In a first visit to the region, Faller and the SOUTHCOM delegation traveled to Asuncion, Paraguay, where they met with Lee McClenny, U.S. ambassador to Paraguay, as well as U.S. Embassy and host nation officials. Together, they observed a Joint Combined Exchange Training (JCET) at Vista Alegre Infantry Training School in which a team of trainees from a Paraguayan Joint Special Forces Battalion demonstrated an ambush. The exercise was as part of a 30-day bilateral training engagement between instructors from the 20th Special Forces Group of the Massachusetts Army National Guard and about 40 soldiers in Paraguay’s special forces battalion.
Faller said Paraguay’s challenges mirror the threats seen in other South and Central American countries. A landlocked country in the center of the continent, Paraguay, with its tri-border area where Argentina, Paraguay and Brazil meet, is lodged right in the middle of a critical area in South America that has served as a hub for narcotics trafficking, illegal mining, money laundering and that serves globally and transnationally in the flow illicit materials overseas, Faller said.
“When you look at transnational criminal organizations and the threats, there is a nexus in Paraguay,” Faller explained. “A lot of the challenges that Paraguay faces are principally, for them, law enforcement-type challenges — police challenges, border challenges. As in all our countries, their military is very capable and there is a role for the military in support of those police efforts. So, we are focused on education and training and on these J-CETs. [Paraguay] is a small country with a small force. I think we saw how eager they were, how motivated they were, and how important this was to them.”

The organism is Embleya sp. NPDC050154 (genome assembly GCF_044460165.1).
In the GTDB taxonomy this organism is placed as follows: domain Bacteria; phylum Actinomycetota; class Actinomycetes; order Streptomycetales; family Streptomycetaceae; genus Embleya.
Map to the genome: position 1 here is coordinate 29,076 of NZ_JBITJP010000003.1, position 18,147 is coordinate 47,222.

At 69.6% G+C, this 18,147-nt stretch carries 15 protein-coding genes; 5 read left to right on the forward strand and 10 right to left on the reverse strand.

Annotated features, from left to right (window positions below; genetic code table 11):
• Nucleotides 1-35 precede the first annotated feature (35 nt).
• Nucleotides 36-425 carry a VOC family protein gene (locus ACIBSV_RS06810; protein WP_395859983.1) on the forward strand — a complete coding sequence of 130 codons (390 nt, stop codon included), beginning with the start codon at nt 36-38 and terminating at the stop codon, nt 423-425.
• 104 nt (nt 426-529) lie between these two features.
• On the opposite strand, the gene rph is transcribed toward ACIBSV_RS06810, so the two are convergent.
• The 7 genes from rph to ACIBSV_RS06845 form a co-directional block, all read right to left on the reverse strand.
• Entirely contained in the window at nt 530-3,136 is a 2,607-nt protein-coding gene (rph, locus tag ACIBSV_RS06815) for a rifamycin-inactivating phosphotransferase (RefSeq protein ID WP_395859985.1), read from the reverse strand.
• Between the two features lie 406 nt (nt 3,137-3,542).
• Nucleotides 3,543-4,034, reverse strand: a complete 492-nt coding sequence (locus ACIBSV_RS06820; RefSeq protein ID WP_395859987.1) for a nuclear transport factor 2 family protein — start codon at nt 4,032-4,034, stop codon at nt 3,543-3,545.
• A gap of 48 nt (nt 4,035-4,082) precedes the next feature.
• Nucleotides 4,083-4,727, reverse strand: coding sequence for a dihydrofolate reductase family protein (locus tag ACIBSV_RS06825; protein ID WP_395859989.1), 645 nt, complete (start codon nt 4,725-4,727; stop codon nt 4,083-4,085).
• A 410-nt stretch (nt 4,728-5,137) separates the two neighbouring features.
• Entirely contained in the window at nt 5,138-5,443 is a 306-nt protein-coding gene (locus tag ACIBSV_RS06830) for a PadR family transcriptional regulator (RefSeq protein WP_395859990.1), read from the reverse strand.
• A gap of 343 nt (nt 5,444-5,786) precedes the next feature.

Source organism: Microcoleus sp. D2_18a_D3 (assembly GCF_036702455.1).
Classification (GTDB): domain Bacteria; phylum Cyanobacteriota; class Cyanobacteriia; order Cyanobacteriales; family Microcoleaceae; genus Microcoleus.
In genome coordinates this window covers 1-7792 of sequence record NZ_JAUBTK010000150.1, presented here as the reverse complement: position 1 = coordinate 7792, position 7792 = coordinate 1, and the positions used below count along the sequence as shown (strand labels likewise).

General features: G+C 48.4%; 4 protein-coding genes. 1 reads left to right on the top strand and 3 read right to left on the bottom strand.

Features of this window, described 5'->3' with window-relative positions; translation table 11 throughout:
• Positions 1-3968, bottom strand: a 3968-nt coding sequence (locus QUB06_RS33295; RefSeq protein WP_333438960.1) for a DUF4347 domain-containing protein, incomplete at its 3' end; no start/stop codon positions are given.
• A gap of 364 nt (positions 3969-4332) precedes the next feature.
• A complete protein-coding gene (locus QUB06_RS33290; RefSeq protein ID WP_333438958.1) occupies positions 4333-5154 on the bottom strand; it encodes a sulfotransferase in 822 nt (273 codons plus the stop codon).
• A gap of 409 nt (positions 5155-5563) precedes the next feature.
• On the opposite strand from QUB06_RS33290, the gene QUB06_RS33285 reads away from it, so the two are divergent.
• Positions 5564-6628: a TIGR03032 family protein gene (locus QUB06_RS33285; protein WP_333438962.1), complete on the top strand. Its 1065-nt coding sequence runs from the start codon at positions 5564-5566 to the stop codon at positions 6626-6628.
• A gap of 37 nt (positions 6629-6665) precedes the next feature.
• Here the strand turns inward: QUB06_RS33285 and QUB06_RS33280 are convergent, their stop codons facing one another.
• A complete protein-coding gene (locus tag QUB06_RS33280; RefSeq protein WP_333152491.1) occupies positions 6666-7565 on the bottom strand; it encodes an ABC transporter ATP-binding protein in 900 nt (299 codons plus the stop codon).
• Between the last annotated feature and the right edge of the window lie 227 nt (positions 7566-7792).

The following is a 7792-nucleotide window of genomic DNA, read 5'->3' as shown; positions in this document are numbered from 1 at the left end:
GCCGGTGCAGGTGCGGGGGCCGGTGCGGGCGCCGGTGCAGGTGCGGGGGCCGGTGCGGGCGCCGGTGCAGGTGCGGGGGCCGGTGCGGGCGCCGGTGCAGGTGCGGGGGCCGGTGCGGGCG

SOUTHCOM’s final stop included meetings in Lima, Peru, at Peruvian army headquarters in Lima, where Faller met with Peru’s minister of defense, Peruvian navy Adm. Jorge Moscoso, and Krishna R. Urs, U.S. ambassador to Peru.
At Peru’s Centro Naval, Faller and his staff met with Gen. Cesar Astudillo Salcedo, head of the Peruvian Armed Forces Joint Command. Following the meeting, Faller received, on behalf of the country of Peru, the Medalla Gran Cruz (“Great Cross”), the highest award given to leaders as a show of gratitude and thanks and to honor the SOUTHCOM’s support in natural disasters, humanitarian aid and in multinational operations and training between both countries, while also honoring the commander’s military service.
At several meetings with South American leaders and military personnel, Faller discussed the importance of professionalism as a key concept for achieving unified, effective and enlightened partnerships among allies in Latin America and the Caribbean. A common theme in SOUTHCOM’s Enduring Promise, Faller returned time and again to the topic of professionalism as a means for remaining strong across the hemisphere.
“Building our team, it is about professionalism. No one here is going to argue about the concept of professionalism. But what goes into it for a military force, for a security force?” Faller said. “Whether you are a police force, whether you are foreign service, with professionalism, it is doing the right thing. It is integrity, it is legitimacy, it is human rights, it is forces that respect talent, and gender integration. We can’t fight the future without accepting the talent into our teams that makes us better and stronger. We’ve all got to figure that out as we move forward.”
To report this story, Daisy R. Khalifa traveled with the U.S. Southern Command delegation on its three-nation, 10-day tour of South America and the visits with their militaries. This is the first in a series of stories on her trip.